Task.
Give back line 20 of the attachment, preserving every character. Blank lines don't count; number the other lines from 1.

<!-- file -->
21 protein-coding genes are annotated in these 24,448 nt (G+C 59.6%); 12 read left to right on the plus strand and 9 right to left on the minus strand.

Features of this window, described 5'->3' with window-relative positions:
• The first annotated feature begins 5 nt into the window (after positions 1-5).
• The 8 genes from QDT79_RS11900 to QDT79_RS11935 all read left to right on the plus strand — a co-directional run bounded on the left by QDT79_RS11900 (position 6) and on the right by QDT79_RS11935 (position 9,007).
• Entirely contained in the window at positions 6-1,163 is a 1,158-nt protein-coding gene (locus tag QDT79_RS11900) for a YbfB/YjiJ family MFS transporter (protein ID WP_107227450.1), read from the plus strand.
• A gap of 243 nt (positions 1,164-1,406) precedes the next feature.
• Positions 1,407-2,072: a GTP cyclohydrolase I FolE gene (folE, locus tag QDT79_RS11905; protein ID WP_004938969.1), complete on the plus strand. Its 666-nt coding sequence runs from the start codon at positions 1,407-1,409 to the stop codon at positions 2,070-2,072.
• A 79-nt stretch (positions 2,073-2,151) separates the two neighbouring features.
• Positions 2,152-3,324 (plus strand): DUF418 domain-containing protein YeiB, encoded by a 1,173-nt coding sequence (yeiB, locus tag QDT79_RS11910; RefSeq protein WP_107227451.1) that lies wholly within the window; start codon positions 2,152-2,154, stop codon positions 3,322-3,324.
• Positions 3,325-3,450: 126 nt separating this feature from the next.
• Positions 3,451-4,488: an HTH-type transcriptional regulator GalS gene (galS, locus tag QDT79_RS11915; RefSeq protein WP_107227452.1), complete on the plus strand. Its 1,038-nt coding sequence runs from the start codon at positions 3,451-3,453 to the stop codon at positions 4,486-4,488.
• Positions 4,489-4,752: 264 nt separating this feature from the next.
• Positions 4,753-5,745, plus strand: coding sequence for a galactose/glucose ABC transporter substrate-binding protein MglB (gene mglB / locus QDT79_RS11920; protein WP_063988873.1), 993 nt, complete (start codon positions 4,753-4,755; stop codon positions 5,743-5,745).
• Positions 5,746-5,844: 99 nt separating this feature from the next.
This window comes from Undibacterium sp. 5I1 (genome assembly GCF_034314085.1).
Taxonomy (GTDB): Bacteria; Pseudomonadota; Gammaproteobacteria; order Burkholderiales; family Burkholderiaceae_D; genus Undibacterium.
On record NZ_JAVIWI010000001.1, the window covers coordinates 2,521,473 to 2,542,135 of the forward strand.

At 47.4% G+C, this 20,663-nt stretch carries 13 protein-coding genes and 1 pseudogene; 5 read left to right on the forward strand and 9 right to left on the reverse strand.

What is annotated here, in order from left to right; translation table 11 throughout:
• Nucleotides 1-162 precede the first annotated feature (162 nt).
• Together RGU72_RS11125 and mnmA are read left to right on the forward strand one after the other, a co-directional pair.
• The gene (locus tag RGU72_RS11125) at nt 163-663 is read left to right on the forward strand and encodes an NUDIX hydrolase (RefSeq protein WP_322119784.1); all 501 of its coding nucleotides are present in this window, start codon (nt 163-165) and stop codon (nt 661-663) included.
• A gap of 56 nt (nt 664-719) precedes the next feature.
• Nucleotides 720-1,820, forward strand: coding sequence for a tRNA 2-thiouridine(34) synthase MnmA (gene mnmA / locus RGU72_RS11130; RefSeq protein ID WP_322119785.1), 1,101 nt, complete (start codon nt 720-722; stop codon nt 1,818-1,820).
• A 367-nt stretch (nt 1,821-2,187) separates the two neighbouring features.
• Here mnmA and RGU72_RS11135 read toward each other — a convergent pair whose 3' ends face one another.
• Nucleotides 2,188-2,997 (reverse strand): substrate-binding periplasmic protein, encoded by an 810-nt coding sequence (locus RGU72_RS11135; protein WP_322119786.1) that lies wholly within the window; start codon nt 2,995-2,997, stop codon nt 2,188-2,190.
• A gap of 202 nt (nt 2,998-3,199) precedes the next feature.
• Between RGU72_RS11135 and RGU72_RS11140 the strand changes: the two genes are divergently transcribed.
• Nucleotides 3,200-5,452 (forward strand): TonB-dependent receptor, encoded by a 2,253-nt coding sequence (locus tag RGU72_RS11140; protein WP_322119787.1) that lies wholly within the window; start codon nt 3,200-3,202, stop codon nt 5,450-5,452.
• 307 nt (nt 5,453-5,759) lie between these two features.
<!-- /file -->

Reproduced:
• Nucleotides 1-162 precede the first annotated feature (162 nt).